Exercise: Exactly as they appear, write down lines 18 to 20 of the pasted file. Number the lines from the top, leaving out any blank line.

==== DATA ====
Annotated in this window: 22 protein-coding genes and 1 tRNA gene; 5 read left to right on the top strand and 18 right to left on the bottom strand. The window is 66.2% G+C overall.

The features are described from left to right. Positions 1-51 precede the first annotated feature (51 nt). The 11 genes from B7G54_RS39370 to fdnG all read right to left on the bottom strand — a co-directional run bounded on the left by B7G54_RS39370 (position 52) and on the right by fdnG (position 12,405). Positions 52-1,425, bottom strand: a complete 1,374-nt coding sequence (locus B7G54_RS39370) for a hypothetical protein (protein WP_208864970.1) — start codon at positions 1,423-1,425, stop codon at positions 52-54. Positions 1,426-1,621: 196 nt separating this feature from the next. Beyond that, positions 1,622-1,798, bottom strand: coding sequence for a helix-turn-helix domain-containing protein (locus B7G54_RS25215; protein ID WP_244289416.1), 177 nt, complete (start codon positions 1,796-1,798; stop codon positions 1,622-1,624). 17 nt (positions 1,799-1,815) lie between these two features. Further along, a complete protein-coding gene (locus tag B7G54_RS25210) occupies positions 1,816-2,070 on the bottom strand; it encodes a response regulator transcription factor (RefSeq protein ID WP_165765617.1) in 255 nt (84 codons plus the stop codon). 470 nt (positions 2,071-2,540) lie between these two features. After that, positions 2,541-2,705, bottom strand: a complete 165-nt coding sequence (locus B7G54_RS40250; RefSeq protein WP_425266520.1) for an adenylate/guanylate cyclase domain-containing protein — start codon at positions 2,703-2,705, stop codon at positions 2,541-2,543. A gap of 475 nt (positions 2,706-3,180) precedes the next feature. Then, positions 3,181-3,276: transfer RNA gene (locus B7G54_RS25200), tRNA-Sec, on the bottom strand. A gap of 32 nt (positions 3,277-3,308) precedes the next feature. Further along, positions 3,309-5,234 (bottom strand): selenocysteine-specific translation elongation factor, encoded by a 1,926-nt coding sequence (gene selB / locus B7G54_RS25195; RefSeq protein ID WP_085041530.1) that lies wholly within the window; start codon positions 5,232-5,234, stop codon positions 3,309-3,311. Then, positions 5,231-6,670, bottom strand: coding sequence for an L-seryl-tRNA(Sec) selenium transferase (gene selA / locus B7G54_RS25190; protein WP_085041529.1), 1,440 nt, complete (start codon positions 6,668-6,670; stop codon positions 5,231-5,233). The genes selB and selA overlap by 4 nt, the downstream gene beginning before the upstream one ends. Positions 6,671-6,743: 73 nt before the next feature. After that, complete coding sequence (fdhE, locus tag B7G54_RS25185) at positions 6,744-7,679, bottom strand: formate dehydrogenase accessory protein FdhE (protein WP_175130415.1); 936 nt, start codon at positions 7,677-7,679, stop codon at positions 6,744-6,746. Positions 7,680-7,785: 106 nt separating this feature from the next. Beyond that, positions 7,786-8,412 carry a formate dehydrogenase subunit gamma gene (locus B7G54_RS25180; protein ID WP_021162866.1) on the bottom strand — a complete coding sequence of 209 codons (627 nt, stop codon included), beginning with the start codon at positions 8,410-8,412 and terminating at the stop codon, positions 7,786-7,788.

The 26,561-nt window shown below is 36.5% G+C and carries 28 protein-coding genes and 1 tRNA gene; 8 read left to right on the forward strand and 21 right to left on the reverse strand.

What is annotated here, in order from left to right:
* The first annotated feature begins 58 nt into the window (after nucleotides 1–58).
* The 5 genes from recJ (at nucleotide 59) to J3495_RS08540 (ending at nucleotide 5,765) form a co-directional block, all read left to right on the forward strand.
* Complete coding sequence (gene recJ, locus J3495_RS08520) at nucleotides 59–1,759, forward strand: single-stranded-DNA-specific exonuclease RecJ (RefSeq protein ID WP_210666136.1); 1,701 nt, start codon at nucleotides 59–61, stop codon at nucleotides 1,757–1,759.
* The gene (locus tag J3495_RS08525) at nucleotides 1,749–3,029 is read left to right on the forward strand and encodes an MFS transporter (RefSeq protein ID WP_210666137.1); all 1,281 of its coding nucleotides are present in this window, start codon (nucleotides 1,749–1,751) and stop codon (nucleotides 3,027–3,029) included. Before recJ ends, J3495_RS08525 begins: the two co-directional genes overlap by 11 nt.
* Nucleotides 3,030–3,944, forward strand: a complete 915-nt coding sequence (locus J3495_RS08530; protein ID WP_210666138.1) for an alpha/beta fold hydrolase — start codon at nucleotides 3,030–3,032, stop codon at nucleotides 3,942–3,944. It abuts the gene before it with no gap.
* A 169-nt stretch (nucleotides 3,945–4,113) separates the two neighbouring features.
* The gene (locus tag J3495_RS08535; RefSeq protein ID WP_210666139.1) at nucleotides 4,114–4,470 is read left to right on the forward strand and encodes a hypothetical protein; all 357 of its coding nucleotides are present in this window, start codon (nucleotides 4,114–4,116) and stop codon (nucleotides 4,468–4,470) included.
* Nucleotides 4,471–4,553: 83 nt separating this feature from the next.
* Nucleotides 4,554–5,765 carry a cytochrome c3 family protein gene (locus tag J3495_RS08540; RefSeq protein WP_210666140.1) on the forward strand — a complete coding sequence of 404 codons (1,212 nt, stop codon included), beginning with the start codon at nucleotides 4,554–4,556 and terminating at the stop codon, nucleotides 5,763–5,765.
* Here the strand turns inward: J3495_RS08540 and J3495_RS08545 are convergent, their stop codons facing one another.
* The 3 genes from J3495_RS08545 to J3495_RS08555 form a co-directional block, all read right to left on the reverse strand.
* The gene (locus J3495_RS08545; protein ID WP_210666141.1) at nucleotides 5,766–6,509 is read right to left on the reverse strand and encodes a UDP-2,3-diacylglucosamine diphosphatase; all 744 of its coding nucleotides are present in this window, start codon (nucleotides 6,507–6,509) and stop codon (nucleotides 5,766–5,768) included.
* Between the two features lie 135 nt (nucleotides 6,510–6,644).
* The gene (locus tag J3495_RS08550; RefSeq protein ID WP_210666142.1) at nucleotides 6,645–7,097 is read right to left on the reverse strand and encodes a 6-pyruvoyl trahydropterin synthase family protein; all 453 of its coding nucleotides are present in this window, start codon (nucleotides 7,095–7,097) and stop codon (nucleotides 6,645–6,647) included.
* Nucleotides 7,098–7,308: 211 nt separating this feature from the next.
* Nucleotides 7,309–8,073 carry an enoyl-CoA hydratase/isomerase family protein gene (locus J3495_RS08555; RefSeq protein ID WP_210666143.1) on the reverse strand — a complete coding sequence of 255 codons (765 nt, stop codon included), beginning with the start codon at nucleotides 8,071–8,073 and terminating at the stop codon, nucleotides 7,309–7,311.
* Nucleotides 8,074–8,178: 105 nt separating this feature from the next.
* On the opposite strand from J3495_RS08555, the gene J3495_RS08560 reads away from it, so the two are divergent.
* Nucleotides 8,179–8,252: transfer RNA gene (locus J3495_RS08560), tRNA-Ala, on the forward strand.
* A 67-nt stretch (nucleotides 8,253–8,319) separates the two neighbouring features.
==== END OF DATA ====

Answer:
* The gene (locus tag J3495_RS08550; RefSeq protein ID WP_210666142.1) at nucleotides 6,645–7,097 is read right to left on the reverse strand and encodes a 6-pyruvoyl trahydropterin synthase family protein; all 453 of its coding nucleotides are present in this window, start codon (nucleotides 7,095–7,097) and stop codon (nucleotides 6,645–6,647) included.
* Nucleotides 7,098–7,308: 211 nt separating this feature from the next.
* Nucleotides 7,309–8,073 carry an enoyl-CoA hydratase/isomerase family protein gene (locus J3495_RS08555; RefSeq protein ID WP_210666143.1) on the reverse strand — a complete coding sequence of 255 codons (765 nt, stop codon included), beginning with the start codon at nucleotides 8,071–8,073 and terminating at the stop codon, nucleotides 7,309–7,311.